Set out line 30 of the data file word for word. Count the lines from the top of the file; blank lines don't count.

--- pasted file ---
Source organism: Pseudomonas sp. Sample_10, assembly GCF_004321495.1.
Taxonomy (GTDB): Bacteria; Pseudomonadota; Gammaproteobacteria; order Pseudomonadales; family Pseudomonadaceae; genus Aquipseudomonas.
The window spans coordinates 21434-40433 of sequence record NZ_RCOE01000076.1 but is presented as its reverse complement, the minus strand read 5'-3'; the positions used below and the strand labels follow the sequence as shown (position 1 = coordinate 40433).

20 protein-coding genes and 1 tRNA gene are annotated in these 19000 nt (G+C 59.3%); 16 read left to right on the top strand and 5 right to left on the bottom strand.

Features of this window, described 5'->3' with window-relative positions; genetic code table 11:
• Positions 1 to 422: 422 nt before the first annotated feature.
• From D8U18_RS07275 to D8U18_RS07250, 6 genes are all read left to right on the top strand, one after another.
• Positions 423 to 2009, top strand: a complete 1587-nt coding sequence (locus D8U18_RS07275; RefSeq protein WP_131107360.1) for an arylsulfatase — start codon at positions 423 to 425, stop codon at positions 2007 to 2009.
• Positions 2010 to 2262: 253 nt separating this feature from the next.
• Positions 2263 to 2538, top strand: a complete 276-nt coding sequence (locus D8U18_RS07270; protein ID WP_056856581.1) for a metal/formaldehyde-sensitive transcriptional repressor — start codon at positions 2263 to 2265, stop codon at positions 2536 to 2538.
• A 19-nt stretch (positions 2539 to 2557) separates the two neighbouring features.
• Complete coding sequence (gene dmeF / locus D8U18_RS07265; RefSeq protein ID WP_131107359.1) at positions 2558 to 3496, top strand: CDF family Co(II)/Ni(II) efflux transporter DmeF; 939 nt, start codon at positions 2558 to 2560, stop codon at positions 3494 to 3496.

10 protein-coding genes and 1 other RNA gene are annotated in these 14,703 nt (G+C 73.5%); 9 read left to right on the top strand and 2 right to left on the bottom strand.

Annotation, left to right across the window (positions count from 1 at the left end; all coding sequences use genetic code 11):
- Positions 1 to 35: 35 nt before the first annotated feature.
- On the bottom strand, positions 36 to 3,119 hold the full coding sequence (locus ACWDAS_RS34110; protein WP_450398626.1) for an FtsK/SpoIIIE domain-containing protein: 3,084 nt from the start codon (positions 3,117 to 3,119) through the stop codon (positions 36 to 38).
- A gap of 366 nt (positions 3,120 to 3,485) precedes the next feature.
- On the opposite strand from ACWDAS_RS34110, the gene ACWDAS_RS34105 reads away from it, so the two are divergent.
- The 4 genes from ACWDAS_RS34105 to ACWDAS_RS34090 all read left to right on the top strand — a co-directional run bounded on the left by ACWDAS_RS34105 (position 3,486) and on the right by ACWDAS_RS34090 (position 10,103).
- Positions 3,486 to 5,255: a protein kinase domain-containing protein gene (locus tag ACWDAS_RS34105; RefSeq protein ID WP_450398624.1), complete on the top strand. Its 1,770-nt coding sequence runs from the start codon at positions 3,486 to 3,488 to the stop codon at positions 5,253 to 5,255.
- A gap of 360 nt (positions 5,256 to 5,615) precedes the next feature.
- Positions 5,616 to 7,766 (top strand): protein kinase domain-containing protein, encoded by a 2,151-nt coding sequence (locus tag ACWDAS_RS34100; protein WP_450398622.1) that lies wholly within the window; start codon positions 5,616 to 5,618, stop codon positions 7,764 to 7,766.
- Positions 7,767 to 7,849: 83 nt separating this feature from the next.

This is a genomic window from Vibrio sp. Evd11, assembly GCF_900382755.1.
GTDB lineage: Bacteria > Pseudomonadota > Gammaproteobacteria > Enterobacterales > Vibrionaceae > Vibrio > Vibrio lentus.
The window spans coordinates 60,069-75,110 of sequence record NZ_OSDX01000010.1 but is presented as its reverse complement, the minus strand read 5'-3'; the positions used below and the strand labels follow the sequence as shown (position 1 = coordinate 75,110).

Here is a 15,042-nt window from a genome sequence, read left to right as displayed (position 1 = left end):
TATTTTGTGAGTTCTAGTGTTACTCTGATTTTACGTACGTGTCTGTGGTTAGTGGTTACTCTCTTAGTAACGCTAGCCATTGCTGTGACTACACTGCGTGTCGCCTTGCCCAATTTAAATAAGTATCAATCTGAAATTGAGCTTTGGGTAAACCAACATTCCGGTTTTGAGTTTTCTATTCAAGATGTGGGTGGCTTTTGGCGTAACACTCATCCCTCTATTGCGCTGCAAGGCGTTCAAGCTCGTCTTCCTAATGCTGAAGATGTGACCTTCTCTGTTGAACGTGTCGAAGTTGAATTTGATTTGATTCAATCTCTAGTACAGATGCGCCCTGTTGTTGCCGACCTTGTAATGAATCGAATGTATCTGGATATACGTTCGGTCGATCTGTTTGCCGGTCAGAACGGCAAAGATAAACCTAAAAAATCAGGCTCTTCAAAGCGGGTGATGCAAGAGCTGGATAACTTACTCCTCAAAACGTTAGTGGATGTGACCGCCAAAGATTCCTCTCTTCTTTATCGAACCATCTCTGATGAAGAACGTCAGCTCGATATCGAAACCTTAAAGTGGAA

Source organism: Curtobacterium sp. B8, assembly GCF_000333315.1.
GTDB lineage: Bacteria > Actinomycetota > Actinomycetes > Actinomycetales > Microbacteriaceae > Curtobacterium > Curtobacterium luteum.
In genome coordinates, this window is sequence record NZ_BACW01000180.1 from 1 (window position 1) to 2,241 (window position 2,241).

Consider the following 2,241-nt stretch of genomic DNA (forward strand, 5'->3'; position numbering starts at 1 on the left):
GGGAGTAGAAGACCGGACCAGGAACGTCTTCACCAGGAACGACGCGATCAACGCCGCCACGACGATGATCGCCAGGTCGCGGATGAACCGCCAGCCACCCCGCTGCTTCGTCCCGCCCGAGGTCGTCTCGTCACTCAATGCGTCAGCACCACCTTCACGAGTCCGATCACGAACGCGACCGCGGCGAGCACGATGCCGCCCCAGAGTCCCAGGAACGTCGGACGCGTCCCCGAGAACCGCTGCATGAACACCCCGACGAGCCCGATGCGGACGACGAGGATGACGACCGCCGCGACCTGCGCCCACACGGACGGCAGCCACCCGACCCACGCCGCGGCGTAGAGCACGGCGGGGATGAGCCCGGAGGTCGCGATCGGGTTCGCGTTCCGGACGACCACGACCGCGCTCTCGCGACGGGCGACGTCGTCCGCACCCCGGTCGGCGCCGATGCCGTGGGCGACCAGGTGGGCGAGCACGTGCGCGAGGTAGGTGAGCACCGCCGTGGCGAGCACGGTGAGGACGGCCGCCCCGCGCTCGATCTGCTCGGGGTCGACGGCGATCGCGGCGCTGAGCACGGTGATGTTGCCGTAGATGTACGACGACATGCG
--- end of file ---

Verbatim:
GTDB lineage: Bacteria > Actinomycetota > Actinomycetes > Actinomycetales > Microbacteriaceae > Curtobacterium > Curtobacterium luteum.